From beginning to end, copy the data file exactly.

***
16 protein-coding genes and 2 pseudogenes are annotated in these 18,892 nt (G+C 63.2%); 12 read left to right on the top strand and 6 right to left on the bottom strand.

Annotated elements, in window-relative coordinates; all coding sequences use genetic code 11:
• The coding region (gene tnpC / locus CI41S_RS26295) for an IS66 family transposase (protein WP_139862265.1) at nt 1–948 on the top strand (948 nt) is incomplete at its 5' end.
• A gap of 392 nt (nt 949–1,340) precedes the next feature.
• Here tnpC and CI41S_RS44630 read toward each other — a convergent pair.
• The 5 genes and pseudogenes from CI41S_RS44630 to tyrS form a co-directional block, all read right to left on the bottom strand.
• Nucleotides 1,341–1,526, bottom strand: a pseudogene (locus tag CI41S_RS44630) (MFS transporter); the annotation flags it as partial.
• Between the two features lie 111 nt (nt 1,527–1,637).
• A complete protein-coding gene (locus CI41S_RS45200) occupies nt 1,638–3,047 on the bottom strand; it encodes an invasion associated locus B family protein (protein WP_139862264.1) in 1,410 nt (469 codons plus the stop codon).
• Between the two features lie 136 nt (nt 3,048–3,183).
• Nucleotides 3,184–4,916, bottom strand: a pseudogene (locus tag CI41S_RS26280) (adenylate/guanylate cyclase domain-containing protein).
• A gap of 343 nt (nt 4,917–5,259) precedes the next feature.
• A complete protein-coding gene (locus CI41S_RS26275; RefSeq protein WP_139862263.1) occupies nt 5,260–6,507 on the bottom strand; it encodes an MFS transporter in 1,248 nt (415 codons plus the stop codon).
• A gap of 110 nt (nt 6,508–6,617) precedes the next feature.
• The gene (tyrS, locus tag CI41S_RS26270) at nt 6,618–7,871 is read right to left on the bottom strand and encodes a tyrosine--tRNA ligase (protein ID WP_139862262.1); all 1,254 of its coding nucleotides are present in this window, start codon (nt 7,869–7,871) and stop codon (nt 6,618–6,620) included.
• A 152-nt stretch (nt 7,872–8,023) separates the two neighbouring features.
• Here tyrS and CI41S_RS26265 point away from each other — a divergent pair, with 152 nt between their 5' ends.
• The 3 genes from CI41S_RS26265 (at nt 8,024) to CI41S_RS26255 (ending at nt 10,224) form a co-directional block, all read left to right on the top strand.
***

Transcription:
16 protein-coding genes and 2 pseudogenes are annotated in these 18,892 nt (G+C 63.2%); 12 read left to right on the top strand and 6 right to left on the bottom strand.

Annotated elements, in window-relative coordinates; all coding sequences use genetic code 11:
• The coding region (gene tnpC / locus CI41S_RS26295) for an IS66 family transposase (protein WP_139862265.1) at nt 1–948 on the top strand (948 nt) is incomplete at its 5' end.
• A gap of 392 nt (nt 949–1,340) precedes the next feature.
• Here tnpC and CI41S_RS44630 read toward each other — a convergent pair.
• The 5 genes and pseudogenes from CI41S_RS44630 to tyrS form a co-directional block, all read right to left on the bottom strand.
• Nucleotides 1,341–1,526, bottom strand: a pseudogene (locus tag CI41S_RS44630) (MFS transporter); the annotation flags it as partial.
• Between the two features lie 111 nt (nt 1,527–1,637).
• A complete protein-coding gene (locus CI41S_RS45200) occupies nt 1,638–3,047 on the bottom strand; it encodes an invasion associated locus B family protein (protein WP_139862264.1) in 1,410 nt (469 codons plus the stop codon).
• Between the two features lie 136 nt (nt 3,048–3,183).
• Nucleotides 3,184–4,916, bottom strand: a pseudogene (locus tag CI41S_RS26280) (adenylate/guanylate cyclase domain-containing protein).
• A gap of 343 nt (nt 4,917–5,259) precedes the next feature.
• A complete protein-coding gene (locus CI41S_RS26275; RefSeq protein WP_139862263.1) occupies nt 5,260–6,507 on the bottom strand; it encodes an MFS transporter in 1,248 nt (415 codons plus the stop codon).
• A gap of 110 nt (nt 6,508–6,617) precedes the next feature.
• The gene (tyrS, locus tag CI41S_RS26270) at nt 6,618–7,871 is read right to left on the bottom strand and encodes a tyrosine--tRNA ligase (protein ID WP_139862262.1); all 1,254 of its coding nucleotides are present in this window, start codon (nt 7,869–7,871) and stop codon (nt 6,618–6,620) included.
• A 152-nt stretch (nt 7,872–8,023) separates the two neighbouring features.
• Here tyrS and CI41S_RS26265 point away from each other — a divergent pair, with 152 nt between their 5' ends.
• The 3 genes from CI41S_RS26265 (at nt 8,024) to CI41S_RS26255 (ending at nt 10,224) form a co-directional block, all read left to right on the top strand.